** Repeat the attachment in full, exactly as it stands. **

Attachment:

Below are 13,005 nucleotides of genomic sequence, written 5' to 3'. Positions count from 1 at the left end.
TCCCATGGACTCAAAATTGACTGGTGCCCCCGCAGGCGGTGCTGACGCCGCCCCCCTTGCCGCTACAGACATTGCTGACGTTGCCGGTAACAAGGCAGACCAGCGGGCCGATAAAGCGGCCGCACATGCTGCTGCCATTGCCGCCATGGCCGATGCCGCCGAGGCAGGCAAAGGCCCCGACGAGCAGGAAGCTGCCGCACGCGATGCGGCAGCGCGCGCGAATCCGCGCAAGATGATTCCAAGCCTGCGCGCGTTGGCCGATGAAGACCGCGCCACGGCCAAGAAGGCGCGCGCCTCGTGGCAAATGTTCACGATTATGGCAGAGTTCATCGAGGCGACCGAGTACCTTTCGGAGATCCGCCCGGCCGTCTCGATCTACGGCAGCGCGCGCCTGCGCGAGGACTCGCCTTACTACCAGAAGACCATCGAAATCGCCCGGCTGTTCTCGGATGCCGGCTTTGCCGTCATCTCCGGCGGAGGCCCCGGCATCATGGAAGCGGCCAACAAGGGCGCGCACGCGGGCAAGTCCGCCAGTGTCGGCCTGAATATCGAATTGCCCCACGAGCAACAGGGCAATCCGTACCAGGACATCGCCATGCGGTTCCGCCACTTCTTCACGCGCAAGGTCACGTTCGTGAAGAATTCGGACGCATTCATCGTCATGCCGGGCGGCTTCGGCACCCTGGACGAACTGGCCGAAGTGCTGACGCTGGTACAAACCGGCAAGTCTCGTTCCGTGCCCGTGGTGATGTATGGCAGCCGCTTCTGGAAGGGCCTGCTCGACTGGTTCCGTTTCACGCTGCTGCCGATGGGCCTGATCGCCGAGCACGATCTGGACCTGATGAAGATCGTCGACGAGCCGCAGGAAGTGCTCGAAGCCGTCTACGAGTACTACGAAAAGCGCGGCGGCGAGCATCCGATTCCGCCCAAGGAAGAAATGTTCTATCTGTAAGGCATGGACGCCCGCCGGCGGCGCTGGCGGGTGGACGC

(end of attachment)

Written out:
Below are 13,005 nucleotides of genomic sequence, written 5' to 3'. Positions count from 1 at the left end.
TCCCATGGACTCAAAATTGACTGGTGCCCCCGCAGGCGGTGCTGACGCCGCCCCCCTTGCCGCTACAGACATTGCTGACGTTGCCGGTAACAAGGCAGACCAGCGGGCCGATAAAGCGGCCGCACATGCTGCTGCCATTGCCGCCATGGCCGATGCCGCCGAGGCAGGCAAAGGCCCCGACGAGCAGGAAGCTGCCGCACGCGATGCGGCAGCGCGCGCGAATCCGCGCAAGATGATTCCAAGCCTGCGCGCGTTGGCCGATGAAGACCGCGCCACGGCCAAGAAGGCGCGCGCCTCGTGGCAAATGTTCACGATTATGGCAGAGTTCATCGAGGCGACCGAGTACCTTTCGGAGATCCGCCCGGCCGTCTCGATCTACGGCAGCGCGCGCCTGCGCGAGGACTCGCCTTACTACCAGAAGACCATCGAAATCGCCCGGCTGTTCTCGGATGCCGGCTTTGCCGTCATCTCCGGCGGAGGCCCCGGCATCATGGAAGCGGCCAACAAGGGCGCGCACGCGGGCAAGTCCGCCAGTGTCGGCCTGAATATCGAATTGCCCCACGAGCAACAGGGCAATCCGTACCAGGACATCGCCATGCGGTTCCGCCACTTCTTCACGCGCAAGGTCACGTTCGTGAAGAATTCGGACGCATTCATCGTCATGCCGGGCGGCTTCGGCACCCTGGACGAACTGGCCGAAGTGCTGACGCTGGTACAAACCGGCAAGTCTCGTTCCGTGCCCGTGGTGATGTATGGCAGCCGCTTCTGGAAGGGCCTGCTCGACTGGTTCCGTTTCACGCTGCTGCCGATGGGCCTGATCGCCGAGCACGATCTGGACCTGATGAAGATCGTCGACGAGCCGCAGGAAGTGCTCGAAGCCGTCTACGAGTACTACGAAAAGCGCGGCGGCGAGCATCCGATTCCGCCCAAGGAAGAAATGTTCTATCTGTAAGGCATGGACGCCCGCCGGCGGCGCTGGCGGGTGGACGC